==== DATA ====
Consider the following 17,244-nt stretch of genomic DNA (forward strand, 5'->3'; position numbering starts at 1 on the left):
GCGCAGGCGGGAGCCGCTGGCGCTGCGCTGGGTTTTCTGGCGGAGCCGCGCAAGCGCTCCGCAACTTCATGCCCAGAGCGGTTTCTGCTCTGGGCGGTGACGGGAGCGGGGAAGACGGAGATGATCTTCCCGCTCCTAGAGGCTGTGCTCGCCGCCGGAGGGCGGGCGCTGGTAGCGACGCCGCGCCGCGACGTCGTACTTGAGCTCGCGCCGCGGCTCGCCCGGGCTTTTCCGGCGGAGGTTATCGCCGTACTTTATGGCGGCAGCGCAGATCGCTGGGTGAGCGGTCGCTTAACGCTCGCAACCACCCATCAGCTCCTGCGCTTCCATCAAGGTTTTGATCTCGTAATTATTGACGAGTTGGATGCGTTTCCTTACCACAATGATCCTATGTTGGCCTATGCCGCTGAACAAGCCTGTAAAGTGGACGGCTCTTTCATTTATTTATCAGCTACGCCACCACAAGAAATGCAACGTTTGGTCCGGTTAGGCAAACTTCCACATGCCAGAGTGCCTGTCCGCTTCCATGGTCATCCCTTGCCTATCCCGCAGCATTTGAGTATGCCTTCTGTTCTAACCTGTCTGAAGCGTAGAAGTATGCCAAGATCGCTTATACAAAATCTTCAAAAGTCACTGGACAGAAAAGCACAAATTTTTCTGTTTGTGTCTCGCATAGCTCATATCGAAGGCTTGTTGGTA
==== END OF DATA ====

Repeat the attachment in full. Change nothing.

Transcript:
Consider the following 17,244-nt stretch of genomic DNA (forward strand, 5'->3'; position numbering starts at 1 on the left):
GCGCAGGCGGGAGCCGCTGGCGCTGCGCTGGGTTTTCTGGCGGAGCCGCGCAAGCGCTCCGCAACTTCATGCCCAGAGCGGTTTCTGCTCTGGGCGGTGACGGGAGCGGGGAAGACGGAGATGATCTTCCCGCTCCTAGAGGCTGTGCTCGCCGCCGGAGGGCGGGCGCTGGTAGCGACGCCGCGCCGCGACGTCGTACTTGAGCTCGCGCCGCGGCTCGCCCGGGCTTTTCCGGCGGAGGTTATCGCCGTACTTTATGGCGGCAGCGCAGATCGCTGGGTGAGCGGTCGCTTAACGCTCGCAACCACCCATCAGCTCCTGCGCTTCCATCAAGGTTTTGATCTCGTAATTATTGACGAGTTGGATGCGTTTCCTTACCACAATGATCCTATGTTGGCCTATGCCGCTGAACAAGCCTGTAAAGTGGACGGCTCTTTCATTTATTTATCAGCTACGCCACCACAAGAAATGCAACGTTTGGTCCGGTTAGGCAAACTTCCACATGCCAGAGTGCCTGTCCGCTTCCATGGTCATCCCTTGCCTATCCCGCAGCATTTGAGTATGCCTTCTGTTCTAACCTGTCTGAAGCGTAGAAGTATGCCAAGATCGCTTATACAAAATCTTCAAAAGTCACTGGACAGAAAAGCACAAATTTTTCTGTTTGTGTCTCGCATAGCTCATATCGAAGGCTTGTTGGTA